LOS ANGELES -- Peter O'Malley will accompany his sister, Terry Seidler, when she throws out the first pitch before Tuesday's Dodgers home opener in a ceremony commemorating the 50th anniversary of Dodger Stadium, built by their father and christened when their mother threw out the first pitch April 10, 1962.
"It is very nice of Frank McCourt," said O'Malley, who, with his sister, ran the club, but more recently was critical of McCourt's leadership, then attempted to buy the club from the outgoing owner.
O'Malley said the anticipation of the ballpark's birthday is reminiscent of the anticipation leading up to its opening.
"If you go back 10 to 12 years before the club left New York, Dad tried to build a stadium on Flatbush," O'Malley said. "Then there was the anticipation of the move west, arriving here, the referendum and lawsuits that went all the way to the state Supreme Court. Finally, the groundbreaking and the construction, and Dad went to the site every day.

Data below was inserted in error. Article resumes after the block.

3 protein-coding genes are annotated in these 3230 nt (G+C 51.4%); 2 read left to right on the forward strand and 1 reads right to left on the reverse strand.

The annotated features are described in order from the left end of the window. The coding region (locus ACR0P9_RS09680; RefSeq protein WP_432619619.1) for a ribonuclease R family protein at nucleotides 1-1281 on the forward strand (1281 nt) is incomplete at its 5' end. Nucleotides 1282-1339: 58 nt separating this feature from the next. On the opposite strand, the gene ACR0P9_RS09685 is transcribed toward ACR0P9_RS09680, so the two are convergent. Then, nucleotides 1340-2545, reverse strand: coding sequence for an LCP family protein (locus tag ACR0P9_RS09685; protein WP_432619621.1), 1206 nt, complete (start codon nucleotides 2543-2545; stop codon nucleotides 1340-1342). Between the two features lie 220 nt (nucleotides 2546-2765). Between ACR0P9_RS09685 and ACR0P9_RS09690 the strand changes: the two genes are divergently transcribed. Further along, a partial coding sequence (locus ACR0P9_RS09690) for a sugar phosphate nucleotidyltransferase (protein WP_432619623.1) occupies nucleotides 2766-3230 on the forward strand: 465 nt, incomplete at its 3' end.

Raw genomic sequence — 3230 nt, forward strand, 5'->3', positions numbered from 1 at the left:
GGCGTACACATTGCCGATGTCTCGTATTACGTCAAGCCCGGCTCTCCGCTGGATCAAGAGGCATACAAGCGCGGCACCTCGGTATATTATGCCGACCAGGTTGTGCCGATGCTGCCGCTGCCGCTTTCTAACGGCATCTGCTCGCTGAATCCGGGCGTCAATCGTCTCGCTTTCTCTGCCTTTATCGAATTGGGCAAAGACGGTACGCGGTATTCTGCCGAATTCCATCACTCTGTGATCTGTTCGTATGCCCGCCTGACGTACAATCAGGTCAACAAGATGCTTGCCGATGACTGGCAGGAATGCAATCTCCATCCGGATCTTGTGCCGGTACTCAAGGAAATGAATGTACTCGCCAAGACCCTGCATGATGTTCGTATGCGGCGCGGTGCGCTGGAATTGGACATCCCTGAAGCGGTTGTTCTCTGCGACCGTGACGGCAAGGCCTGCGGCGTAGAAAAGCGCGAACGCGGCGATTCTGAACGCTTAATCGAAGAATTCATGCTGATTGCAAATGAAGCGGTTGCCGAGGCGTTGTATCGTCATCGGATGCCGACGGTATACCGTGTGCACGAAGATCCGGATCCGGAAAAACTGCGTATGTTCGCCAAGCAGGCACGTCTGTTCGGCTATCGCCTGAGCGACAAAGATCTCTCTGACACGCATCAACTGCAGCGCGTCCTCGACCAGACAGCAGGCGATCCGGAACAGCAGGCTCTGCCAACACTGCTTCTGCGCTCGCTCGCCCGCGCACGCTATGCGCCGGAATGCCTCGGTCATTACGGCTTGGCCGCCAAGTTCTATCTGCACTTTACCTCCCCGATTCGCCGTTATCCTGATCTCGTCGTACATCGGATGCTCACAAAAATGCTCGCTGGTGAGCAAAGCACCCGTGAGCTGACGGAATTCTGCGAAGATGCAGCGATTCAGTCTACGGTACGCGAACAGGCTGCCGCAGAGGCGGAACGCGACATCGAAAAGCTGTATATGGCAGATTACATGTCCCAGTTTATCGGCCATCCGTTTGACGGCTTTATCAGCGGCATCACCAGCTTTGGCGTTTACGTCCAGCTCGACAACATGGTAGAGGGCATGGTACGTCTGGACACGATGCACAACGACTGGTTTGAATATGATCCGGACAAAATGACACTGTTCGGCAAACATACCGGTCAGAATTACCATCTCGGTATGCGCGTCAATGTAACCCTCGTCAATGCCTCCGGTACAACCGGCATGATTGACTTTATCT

"There was so much controversy. People said, 'He'll put a bowling alley up there or a car wash.' He took the criticism so well. I remember talking in the car and he said, 'Don't worry, it will get good reviews.' He was an engineer and he could read the plans and could picture in his mind how it would look. And when it opened, it was like, wow."
O'Malley recalled that Opening Day.
"We got there early and Dad asked Mother to throw out the first pitch from behind the dugout," he said. "We walked down from the club level and stood next to the dugout and she threw the ball to (catcher John) Roseboro and we walked back up to the club level. We got our exercise that day. I remember everybody being so happy. Our family, of course, but the fans and the players, too.
"The day it opened was a beautiful day. This has been nostalgic, reflecting on the memories going all the way back to Brooklyn."
Ken Gurnick is a reporter for MLB.com. This story was not subject to the approval of Major League Baseball or its clubs.